Precious A Li Shan Tea from Tao Tea Leaf

A_Li_Shan_OolongTea Information:

Leaf Type:  Oolong

Where to Buy: Tao Tea Leaf

Tea Description:

A Li Shan is prizes for its quality, considered by many to be the highest quality of Taiwanese tea. The tea is grown on Pear Mountain (Li Shan.) The mountain gets its name from its many pear orchards surrounding the area. The tea has a complex mixture of flavours. The first thing that comes through is the soft, almost creaminess followed by the sweet fruity flavours that can be detected in the aroma. The tea has a medium to light body and as a refreshingly smooth finish.

Learn more about this tea here.

Taster’s Review:

I find myself reaching for hot teas despite the rising indoor and outdoor temperatures. Iced tea certainly has a time and place, but for me, nothing can replace the comfort of a hot cup of tea. I tend to drink black or darker teas in the morning and follow them with greener, lighter teas in the afternoon and evening.

The beginning of the sip reminds me a little bit of sweet butter with corn. It quickly changes into something more floral, but lingers around just long enough to keep me interested. The rest of the sip is very green, almost a bit earthy. Flowers are still quite prominent and the buttery corn is nowhere to be found. I don’t detect a whole lot of fruit as the description mentions.. mostly leaves and flowers. I think that I’d like this cup more if it had creamier, fruitier elements. I do enjoy a floral oolong, but I suppose that I have to be in the mood for it.

This is a very nice choice to drink during the summer. It has a satisfying richness, but is still light enough to sip into the late afternoon or early evening. This tea would be a good choice for someone’s first oolong. It gives you a little bit of everything – flowers, earth, a hint of creaminess – without sacrificing body or the cup as a whole. I like that no single flavor takes over, but that they all contribute something, leading to a very balanced cup.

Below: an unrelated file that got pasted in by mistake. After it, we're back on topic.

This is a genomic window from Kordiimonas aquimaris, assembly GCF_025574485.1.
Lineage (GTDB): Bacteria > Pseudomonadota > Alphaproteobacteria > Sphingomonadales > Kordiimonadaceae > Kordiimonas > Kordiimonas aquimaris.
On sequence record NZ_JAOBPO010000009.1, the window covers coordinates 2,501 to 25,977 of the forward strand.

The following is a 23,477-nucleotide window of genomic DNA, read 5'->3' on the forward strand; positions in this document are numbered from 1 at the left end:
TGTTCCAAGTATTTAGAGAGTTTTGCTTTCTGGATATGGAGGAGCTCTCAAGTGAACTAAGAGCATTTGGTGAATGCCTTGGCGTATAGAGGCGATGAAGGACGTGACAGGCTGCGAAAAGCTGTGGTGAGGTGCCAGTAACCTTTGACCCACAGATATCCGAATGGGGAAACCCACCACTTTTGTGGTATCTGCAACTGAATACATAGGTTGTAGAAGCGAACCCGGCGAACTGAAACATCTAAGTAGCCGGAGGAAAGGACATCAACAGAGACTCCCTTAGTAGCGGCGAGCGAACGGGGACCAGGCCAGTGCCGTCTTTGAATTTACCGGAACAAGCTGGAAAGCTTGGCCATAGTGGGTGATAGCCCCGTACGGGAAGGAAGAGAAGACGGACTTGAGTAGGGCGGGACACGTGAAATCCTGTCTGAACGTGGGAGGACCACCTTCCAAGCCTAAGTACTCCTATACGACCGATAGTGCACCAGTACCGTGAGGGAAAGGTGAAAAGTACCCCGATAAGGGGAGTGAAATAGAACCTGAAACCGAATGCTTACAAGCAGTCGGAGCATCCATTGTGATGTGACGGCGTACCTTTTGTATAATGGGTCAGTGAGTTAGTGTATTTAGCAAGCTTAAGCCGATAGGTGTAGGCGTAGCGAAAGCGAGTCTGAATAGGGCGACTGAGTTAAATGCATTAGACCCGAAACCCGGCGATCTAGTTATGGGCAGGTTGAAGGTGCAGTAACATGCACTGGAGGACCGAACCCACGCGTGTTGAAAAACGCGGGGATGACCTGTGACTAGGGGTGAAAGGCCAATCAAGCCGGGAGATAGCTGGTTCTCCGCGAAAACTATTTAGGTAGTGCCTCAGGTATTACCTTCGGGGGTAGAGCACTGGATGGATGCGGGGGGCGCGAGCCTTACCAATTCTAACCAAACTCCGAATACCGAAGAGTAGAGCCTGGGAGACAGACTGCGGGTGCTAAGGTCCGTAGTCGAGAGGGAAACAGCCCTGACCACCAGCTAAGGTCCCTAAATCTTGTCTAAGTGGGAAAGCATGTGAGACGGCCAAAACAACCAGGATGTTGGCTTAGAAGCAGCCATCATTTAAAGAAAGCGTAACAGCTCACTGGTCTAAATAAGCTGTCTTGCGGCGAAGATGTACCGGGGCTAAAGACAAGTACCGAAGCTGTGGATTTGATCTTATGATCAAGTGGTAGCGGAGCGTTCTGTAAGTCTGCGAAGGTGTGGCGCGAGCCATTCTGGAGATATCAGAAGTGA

Rou Gui Oolong from Tao Tea Leaf

Rougui_Wuyi_OolongTea Information:

Leaf Type:  Oolong

Where to Buy:  Tao Tea Leaf

Tea Description:

Rou Gui is treasured for its cinnamon flavour as well as its impressive stamina.   This tea also has the unique ability to keep its distinct flavours after multiple steepings upwards of 7 times.  Rou Gui comes from the historic WuYi mountains in the Chinas Fujian Province. This area is also famous for producing other famous teas like Lapsang Souchong and the famous Da Hong Pao.  Rou Gui has a medium and very smooth body with hints of floral orchid with a lovely honey-like finish.

Learn more about this tea here.

Taster’s Review:

I’ve only tried a few different Rou Gui oolongs before, most of them from Nannuoshan, but so far I haven’t found one I dislike – the wide range of flavours experienced with the different infusions very much appeal to me so this Rou Gui oolong from Tao Tea Leaf is just going to further my exploration of the class. To stay consistent with the other Rui Gui I’ve tried I had a Gong Fu session with this one using my gaiwan.

The leaves for this are very dark, almost charcoal or black, and decently large. The smell of the dry leaf is very roasty with some fruity sweetness layered underneath. It’s perhaps a touch peachy? I did a ten second wash with this one; as the water hit the leaves my kitchen was instantly filled with a very robust, borderline earthy and roasty smell.

Infusion One: 10 Seconds – This is surprisingly sweet right off the bat despite quite strong toasted barley notes. It’s a little nutty and definitely has some stonefruit notes as well; like dried peach drizzled with honey. There’s maybe some cinnamon too, but not much. These notes comprise the start of the sip and the body. The finish tastes of corn chips and flax to me with a very intense  presence of raisins in the finish. I’m usually quite anti-raisin but I actually like the way it tastes here. The taste of the raisin lingers in your mouth for a very long time after swallowing; minutes.  For the most part it’s very smooth though it did leave my front two teeth feeling very dry. Leaves are barely opened up at all and smell quite roasty with cinnamon notes and something maybe vaguely like coffee grounds?